What I found about the blues and music, tracing things back, was that nothing came from itself. As great as it [Robert Johnson] is, this is not one stroke of genius. This cat was listening to somebody and it’s his variation on the theme. And so you realize that everybody’s connected here. This is not just that he’s fantastic and the rest are crap; they’re all interconnected. And the further you went back into music and time, and with the blues you go back to the ’20s because you’re basically going through recorded music, you think thank God for recording. It’s the best thing that’s happened to us since writing.

Keith Richards, Life 94-95

I think it’s important to note that prior to this observation, Richards describes how he and Jagger sorted music by the good/crap formula. This retrospective observation is not the point of view of a young man: old men seldom celebrate evanescence, while the young sing “get it while you can.” Tradition matters a lot more when you find yourself to be a part of it, rather than an interloper introduced into a history already in progress. What strikes me most though, is his comparison of recording with writing and the incredibly short history of recorded music. It’s actually much newer than photographic recording technologies.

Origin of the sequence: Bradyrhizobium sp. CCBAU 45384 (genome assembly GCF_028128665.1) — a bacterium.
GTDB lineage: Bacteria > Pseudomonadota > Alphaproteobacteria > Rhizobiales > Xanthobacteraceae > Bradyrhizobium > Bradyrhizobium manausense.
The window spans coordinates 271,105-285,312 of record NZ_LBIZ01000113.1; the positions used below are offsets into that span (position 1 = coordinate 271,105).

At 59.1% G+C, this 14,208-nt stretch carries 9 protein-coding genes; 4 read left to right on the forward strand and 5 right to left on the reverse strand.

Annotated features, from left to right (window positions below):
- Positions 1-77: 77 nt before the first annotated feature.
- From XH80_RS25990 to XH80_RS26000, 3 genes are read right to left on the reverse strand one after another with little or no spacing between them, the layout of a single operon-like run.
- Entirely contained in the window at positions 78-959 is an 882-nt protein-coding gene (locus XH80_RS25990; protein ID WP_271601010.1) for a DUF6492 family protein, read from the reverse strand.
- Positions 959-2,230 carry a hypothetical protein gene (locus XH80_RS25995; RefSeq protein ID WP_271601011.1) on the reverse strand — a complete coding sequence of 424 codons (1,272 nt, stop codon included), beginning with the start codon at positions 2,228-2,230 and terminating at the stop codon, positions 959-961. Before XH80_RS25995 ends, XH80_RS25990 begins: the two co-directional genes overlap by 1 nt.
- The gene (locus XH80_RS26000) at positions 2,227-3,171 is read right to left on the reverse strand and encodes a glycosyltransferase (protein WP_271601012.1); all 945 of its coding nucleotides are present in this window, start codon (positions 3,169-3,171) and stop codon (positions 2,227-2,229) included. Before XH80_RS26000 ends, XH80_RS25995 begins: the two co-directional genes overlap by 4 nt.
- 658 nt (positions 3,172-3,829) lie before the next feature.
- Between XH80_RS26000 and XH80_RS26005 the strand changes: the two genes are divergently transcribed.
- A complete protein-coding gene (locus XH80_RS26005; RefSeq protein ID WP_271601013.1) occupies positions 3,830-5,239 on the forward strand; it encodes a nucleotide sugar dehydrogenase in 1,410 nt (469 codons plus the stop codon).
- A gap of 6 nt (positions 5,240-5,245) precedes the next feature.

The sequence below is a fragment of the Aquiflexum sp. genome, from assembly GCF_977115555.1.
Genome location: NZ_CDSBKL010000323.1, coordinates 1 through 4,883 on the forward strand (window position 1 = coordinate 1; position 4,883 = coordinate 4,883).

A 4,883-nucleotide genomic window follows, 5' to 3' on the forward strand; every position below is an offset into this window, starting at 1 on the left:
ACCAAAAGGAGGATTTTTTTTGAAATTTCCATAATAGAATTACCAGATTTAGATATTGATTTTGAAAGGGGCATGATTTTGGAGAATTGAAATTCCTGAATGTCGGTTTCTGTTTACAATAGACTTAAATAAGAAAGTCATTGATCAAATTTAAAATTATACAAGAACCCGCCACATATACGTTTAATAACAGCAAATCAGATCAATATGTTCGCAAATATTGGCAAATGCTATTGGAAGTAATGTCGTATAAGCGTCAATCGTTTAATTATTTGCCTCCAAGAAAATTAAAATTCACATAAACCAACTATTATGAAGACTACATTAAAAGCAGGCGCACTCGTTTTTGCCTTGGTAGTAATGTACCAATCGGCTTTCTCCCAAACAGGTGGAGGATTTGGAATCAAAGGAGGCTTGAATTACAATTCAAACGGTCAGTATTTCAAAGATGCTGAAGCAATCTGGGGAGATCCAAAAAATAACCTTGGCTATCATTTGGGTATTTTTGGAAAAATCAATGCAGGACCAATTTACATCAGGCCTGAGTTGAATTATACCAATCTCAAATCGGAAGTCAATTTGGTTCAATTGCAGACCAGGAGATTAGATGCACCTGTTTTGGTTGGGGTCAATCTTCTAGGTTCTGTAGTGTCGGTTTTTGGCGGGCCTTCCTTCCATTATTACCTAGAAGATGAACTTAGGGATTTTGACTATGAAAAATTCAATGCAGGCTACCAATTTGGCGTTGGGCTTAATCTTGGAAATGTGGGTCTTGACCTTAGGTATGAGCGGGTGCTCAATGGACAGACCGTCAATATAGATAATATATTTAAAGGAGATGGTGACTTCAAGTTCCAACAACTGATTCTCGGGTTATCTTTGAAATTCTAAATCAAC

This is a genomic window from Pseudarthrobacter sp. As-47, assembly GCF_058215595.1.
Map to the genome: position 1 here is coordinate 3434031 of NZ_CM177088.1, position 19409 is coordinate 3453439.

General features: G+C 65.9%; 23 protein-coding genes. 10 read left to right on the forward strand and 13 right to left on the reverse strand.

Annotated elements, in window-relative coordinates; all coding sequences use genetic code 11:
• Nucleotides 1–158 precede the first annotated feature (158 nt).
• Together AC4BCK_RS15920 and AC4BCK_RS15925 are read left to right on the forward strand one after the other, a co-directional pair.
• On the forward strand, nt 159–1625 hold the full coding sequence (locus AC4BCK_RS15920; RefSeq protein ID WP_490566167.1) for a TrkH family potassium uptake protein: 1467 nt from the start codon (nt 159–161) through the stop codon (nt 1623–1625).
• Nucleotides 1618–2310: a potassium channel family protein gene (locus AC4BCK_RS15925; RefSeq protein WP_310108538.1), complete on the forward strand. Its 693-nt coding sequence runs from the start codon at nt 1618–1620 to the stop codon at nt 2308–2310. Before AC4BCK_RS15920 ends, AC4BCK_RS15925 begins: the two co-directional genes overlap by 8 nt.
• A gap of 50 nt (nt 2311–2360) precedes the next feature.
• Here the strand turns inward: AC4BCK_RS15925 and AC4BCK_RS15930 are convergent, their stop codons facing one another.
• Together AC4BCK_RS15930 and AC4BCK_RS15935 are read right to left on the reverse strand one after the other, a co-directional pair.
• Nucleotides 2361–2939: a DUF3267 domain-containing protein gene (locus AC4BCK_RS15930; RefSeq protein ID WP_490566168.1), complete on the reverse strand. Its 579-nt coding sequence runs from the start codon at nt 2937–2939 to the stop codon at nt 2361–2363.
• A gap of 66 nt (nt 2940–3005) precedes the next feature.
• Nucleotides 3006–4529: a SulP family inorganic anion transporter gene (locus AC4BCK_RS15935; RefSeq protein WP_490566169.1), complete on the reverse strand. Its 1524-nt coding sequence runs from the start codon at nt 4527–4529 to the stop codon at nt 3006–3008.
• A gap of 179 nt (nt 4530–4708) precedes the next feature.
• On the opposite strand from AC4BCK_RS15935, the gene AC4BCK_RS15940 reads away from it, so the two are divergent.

I’ve been on a kick of reading autobiographies by musicians. Last week it was Andy Summer’s One Train Later and this week it’s Keith Richards. I’ve been enjoying them for a variety of reasons, but it strikes me how much I agree with the appraisal (loosely paraphrased from any of them) that “music is the best.” But, what I have difficulty buying into is that being a good musician gives you license (or commands) you to become a hedonistic ass with no real responsibilities in your intercourse with other people. What about being a good cabinet maker or mechanic? Why don’t they have killer parties and entourages of groupies? If music is, as these players suggest, a craft requiring practice and dedication what makes it different and more noble of crafts involving utilitarian rather than artistic ends? The art/craft divide here seems to be at its widest, where social capital creates/reinforces deviant and antisocial behavior. It is paradoxical that music can be a glue bonding social groups together, while its craftsmen break down traditions to get these privileges. It seems unlikely that young musicians think of themselves as producing “variations on a theme.” Instead, they long for uncharted territory. Summers, in particular, was adamant about that. The tension between these perspectives is delicious: in reinventing ourselves, we conserve the past in perverse ways.

I think it’s part of recording pieces of ourselves; as we appropriate multiple sources to invent ourselves, it’s only natural that the past is enfolded. Richards was adamant about the motivation:

I’ll do anything to make a record. It was really narcissistic in a way. We just wanted to hear what we sounded like. We wanted the playback. The payback didn’t come into it, but the playback we really wanted. In a way, in those days, being able to get into the studio and get an acetate back sort of legitimized you. “You’re a commissioned officer” instead of being one of the ranks. Playing live was the most important thing in the world, but making records stamped it. Signed, sealed, and delivered. (126)

The next phrase of his final triplet (unstated, of course) is “I’m yours.” across time, past death even, if you leave behind a record, you belong to the future.